- 55,00 kr
In the tradition of The Prize, a contemporary look at the history, passion, and politics of oil and gas resources, and the struggle to control them.
Using the concept of the “Great Game” that Rudyard Kipling immortalized in his novel Kim, Kleveman argues that there is now a new Great Game in the region, a modern variant of the nineteenth-century clash of imperial ambitions of Great Britain and Tsarist Russia. Traveling thousands of miles, from Turkmenistan (where statues of the country’s leader are made of gold and line the thoroughfares) to the Afghan Hindu Kush, Kleveman met with the principal Great Game actors between Kabul and Moscow: oil barons, generals, diplomats, and warlords.
Based on extensive research and travel in the Caucasus, the Caspian, and Central Asia, The New Great Game is a thrilling travel narrative through one of the world’s last unexplored frontiers, and a savvy and incisive analysis of the power struggle for the world’s remaining energy resources.
“[Kleveman] can take credit for a book that is essential for those seeking as many views as possible on this complicated moment in history.” —The Seattle Times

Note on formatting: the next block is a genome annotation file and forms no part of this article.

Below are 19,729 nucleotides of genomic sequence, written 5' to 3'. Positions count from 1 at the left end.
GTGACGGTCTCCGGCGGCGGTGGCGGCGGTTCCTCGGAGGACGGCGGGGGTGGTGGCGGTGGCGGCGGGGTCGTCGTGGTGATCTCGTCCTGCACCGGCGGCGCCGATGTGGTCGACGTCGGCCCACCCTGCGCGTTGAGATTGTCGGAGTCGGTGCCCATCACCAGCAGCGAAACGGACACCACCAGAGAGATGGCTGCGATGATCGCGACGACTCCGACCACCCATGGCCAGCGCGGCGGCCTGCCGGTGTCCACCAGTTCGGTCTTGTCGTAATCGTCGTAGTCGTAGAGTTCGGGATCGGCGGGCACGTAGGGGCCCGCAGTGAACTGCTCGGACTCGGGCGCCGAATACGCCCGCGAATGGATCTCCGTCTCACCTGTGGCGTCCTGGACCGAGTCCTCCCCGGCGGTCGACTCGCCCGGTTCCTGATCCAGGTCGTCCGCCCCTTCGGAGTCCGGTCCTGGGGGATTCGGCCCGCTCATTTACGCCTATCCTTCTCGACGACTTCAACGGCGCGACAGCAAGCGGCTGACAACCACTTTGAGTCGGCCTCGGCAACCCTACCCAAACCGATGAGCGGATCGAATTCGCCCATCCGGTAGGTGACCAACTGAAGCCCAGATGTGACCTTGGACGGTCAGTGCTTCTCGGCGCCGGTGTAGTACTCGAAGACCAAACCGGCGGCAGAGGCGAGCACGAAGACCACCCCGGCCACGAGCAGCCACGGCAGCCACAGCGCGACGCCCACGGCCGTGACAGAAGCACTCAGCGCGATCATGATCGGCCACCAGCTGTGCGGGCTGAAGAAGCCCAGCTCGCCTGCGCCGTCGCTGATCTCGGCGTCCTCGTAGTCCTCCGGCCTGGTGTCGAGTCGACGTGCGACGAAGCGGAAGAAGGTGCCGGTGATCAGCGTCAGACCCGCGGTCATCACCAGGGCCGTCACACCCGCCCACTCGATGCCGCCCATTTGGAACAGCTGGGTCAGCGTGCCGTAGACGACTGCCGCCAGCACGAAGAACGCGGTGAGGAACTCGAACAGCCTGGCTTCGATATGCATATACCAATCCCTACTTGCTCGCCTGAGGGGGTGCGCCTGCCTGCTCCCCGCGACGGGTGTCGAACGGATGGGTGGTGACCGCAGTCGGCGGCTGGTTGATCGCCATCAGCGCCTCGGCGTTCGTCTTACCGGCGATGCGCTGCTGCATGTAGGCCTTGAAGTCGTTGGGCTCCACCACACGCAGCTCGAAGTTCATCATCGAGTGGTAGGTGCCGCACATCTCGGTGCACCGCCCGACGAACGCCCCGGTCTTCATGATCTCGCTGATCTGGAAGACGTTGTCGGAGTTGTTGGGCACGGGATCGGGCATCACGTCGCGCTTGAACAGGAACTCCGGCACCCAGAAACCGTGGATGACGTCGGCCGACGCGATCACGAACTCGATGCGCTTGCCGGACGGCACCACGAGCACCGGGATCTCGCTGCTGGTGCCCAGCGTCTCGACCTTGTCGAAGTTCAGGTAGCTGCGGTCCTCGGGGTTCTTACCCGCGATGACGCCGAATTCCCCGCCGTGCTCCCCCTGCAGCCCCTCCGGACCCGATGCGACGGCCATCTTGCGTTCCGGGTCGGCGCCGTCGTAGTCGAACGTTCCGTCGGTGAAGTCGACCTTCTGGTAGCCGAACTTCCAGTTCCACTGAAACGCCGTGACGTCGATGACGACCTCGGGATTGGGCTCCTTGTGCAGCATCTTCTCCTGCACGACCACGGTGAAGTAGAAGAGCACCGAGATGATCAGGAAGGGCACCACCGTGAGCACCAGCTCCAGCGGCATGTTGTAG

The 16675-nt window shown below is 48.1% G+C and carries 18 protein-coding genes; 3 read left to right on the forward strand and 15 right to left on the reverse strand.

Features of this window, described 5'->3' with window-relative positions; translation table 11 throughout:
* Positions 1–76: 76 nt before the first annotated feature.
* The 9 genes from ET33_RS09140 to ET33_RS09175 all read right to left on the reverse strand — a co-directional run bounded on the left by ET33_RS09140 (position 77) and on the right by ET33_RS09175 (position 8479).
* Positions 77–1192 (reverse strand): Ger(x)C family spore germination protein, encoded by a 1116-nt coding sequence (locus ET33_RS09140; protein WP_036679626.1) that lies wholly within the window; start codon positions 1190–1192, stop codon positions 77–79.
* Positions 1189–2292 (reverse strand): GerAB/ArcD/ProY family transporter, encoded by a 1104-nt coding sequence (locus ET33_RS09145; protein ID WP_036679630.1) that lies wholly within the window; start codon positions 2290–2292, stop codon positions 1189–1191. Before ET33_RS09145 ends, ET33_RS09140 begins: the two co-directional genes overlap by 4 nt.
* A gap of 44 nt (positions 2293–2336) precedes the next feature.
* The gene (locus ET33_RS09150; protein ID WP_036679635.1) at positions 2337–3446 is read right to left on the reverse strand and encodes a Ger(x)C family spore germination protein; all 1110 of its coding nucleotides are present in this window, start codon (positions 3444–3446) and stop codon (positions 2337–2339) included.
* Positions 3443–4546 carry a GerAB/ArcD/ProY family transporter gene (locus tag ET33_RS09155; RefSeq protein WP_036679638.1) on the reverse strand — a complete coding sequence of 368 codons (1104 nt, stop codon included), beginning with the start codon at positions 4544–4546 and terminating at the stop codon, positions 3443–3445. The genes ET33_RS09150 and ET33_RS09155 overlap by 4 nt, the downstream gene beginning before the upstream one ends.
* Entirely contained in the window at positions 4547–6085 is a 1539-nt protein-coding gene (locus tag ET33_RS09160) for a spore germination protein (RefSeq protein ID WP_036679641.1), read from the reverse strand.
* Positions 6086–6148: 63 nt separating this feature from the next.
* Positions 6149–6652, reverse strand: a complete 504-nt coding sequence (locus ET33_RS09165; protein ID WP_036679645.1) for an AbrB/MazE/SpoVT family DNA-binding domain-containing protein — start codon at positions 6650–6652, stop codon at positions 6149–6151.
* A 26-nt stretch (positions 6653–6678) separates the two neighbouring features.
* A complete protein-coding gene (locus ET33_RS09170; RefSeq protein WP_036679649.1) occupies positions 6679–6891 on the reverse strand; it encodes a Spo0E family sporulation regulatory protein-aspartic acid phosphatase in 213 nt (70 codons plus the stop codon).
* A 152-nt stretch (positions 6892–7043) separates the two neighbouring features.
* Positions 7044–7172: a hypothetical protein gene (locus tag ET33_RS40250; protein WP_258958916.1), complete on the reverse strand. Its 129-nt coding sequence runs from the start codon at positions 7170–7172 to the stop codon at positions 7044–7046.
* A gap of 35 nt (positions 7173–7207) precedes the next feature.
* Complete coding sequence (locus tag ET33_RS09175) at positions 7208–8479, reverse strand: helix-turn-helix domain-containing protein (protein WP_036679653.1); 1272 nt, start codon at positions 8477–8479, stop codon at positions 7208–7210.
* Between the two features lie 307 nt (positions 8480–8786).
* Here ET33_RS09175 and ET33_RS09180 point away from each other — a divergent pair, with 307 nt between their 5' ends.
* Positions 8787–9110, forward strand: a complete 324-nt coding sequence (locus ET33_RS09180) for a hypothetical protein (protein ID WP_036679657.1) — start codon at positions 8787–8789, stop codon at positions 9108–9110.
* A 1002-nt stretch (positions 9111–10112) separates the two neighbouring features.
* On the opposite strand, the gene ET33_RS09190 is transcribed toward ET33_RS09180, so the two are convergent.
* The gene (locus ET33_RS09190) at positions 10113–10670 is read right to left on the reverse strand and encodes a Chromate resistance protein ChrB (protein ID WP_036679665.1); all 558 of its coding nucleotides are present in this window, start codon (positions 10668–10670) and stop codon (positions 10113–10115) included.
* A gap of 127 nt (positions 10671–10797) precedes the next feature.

Conventional thinking on a possible confrontation between the U.S. and China assumes that the geography of conflict will be off of China's coast over the Taiwan issue or as competition for the Spratly Islands heats up. In his first book, veteran war correspondent Kleveman makes the intriguing argument that the challenge to U.S. primacy will in fact take place to the west of China's hinterland province Xingjiang over the resources of the energy-rich Caspian Sea and the surrounding Central Asian republics. The central thesis, that the U.S., China, Russia and Iran are now engaged in a New Great Game, a power struggle for control of the region's vast oil and gas reserves, is thinly woven through the narrative in what is largely a war zone travel diary. Kleveman, who readily admits his conviction that the recent war in Iraq was motivated by the interests of Houston oilmen, similarly treats the war on terrorism as little more than a pretext for the presence of U.S. troops in the region to secure oil interests and pipeline routes. Thus, the book gives the impression that Kleveman has selectively presented interviews with oil ministers and locals that lend his argument the most weight, while giving short shrift to those with opposing views. The work draws attention to a little understood and increasingly important part of the world where oil, Islam and terrorism converge to create havoc, but in the end, Kleveman fails to show that competition and not cooperation will mark the development of the region's resources.